I’m over that.  Really over it.

So I decided for about the 59th time in my career as a teacher that I was going to try to tackle my grading a little at a time each night instead of saving it all for the weekend.  I realized this weekend that my new assignment as a math and science teacher makes this much more doable than my gig last year as a reading and social studies teacher.  The grading is considerably faster, and there are less project-ish types of assignments that take all week to complete.  Also, it’s super helpful to find on Monday that a kid is having a problem with a specific math skill instead of waiting until Saturday or Sunday to discover they’ve practiced it wrong all week.

So I’m three nights in.

Monday:  No problem.  There was no homework to check through, so I think I was done in 30 minutes or so.  I plopped down on the couch after I was all finished just oh-so-proud of myself.  I think I probably bragged to Jay three or four times in the ten minutes before I fell asleep, “Oh man….I’m so excited.  I got all my papers graded.   Oh man.  This was such a great idea.”  He’s a good sport.

Tuesday:  I did it, but it wasn’t pretty.  There was an assignment that we had been taking an eternity to finish. I decided that I would grade it as-is and then give it back to them to finish and correct….and I told them that.  So, I had to follow through with grading those plus the regular stuff.  I decided at about 10:30 when I was falling asleep with the checking pen in hand that it was time to call it a night.  I did finish them today in a few spare moments at school.  Two days in a row with all papers graded.  That is totally some kind of record.  I’m not even kidding.

Wednesday:  I haven’t started.  But I so want this to work, and I so want to spend my weekend with my family instead of my grade book, so I’m headed to the dining room table next, pep talking myself the whole way there.

This self discipline thing is funny.  I was thinking today that if I was a researcher, I would try to prove that there is an inverse relationship between the amount of creativity and the amount of self discipline that people have.  I just think that creativity gets in the way of self discipline AND self discipline can get in the way of creativity.  (Woah…that was deep for 10:02…and I hadn’t even planned that one ahead of time.)

I am really good at coming up with ideas of how to make something work better in my life.  And more times than not, that better solution involves me doing work regularly instead of all at once when it’s way too late.   But I almost never stick to my fantastic plan, and I end up right back where I started, plus just a little more frustrated with myself.  Here’s to hoping that papers every night….or even most nights….might become part of my routine and not just a wish.  I keep coming back to dishes and bath time.  I’m only slightly embarrassed to admit it, but a year ago dishes and a bath for Chica were not part of our nightly routine.  They happened when they happened….which usually was every two or three nights.  When Bubba came along, though, Jay and I decided together that this “whenever” plan wasn’t really going to work.  We did it.  We came up with a new plan, and we actually stuck to it.  Now the dishwasher runs every school night.  Every. Single. Night.  I realize that’s truly no big deal for most families.  Fine.  But that was big stuff for us.   And it gives me hope that my newest plan could actually go somewhere.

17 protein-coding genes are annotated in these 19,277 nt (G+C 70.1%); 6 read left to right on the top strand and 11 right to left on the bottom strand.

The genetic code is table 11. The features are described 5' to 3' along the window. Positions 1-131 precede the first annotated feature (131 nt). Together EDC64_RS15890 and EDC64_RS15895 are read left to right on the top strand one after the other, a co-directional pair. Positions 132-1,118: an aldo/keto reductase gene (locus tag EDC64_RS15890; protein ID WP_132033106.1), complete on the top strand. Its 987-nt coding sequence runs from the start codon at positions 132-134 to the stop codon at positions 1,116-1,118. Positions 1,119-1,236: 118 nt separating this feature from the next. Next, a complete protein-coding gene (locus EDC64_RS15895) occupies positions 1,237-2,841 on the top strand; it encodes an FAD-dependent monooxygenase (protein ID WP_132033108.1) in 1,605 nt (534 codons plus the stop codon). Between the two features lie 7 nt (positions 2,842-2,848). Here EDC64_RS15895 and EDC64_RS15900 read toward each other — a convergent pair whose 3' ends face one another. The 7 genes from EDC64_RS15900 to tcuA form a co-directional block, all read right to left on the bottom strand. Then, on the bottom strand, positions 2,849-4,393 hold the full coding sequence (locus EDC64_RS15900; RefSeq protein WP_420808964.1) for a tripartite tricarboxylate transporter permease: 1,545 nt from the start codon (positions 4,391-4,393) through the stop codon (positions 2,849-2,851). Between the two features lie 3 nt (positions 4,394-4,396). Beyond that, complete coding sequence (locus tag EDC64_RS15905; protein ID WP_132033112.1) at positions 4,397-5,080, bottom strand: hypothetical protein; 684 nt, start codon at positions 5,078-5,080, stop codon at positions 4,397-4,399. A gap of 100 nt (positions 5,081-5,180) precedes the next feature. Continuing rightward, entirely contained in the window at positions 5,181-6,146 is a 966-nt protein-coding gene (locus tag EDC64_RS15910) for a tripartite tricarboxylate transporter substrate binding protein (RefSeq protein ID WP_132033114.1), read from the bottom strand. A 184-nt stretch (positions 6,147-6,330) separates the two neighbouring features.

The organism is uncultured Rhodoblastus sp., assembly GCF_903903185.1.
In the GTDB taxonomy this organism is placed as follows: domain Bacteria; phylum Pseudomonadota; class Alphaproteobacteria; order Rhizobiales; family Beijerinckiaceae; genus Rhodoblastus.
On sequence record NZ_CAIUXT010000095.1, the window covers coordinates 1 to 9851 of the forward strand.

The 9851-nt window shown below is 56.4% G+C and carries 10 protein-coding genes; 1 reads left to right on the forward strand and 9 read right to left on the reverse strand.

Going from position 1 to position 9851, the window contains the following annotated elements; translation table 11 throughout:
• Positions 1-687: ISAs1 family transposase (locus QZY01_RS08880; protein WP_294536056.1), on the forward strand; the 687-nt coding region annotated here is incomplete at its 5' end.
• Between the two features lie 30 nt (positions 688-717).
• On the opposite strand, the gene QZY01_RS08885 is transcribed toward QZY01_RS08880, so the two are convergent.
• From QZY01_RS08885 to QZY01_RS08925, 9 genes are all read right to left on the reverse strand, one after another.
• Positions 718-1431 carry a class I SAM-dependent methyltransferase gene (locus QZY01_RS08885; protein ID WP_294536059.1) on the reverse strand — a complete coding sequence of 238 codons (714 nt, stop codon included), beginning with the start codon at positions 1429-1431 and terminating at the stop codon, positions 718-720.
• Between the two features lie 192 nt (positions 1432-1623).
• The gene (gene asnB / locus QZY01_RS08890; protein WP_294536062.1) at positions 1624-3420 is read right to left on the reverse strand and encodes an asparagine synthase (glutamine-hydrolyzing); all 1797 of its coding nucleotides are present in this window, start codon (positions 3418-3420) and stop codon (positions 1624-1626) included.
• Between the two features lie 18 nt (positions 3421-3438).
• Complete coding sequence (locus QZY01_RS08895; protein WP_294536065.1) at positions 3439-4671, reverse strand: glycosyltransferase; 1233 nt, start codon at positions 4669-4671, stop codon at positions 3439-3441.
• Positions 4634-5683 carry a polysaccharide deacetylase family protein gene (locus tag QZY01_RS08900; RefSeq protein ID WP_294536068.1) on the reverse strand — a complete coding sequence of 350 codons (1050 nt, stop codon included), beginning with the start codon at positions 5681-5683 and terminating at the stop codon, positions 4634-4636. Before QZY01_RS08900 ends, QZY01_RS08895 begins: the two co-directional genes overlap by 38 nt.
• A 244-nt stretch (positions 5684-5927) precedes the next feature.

So I promised in my last post a few tips on how to appreciate your child’s teacher.  It’s related.  Stick with me.

Last weekend when I was actually managing to enjoy a little family time before the grading marathon began, I ran into one of my students and his family.  His mom, who works at another school in the city, thanked me for the effort that I put into giving feedback on their papers.  Be still my heart.  (Sheesh…am I actually tearing up recalling this moment?)  Sometimes I feel guilty for spending so much time on school work away from my family, and at the same time I manage to feel guilty for not doing enough as a teacher.  Ridiculous.  Her comment pushed all those feelings aside.  Instead I felt relief and appreciated.

So if your kid has a teacher that is doing something right…anything…will you tell her?  If you don’t get a chance to see her, maybe you could jot it in a note.  This week I got a, “I have to leave early to go to the dentist” note from a dad that started with a super eloquent sentence of thanks.  Just awesome.  If you don’t have time for that, how about one just okay sentence on the back of an old receipt?  Anything…anything…I tell you is worth it to a teacher.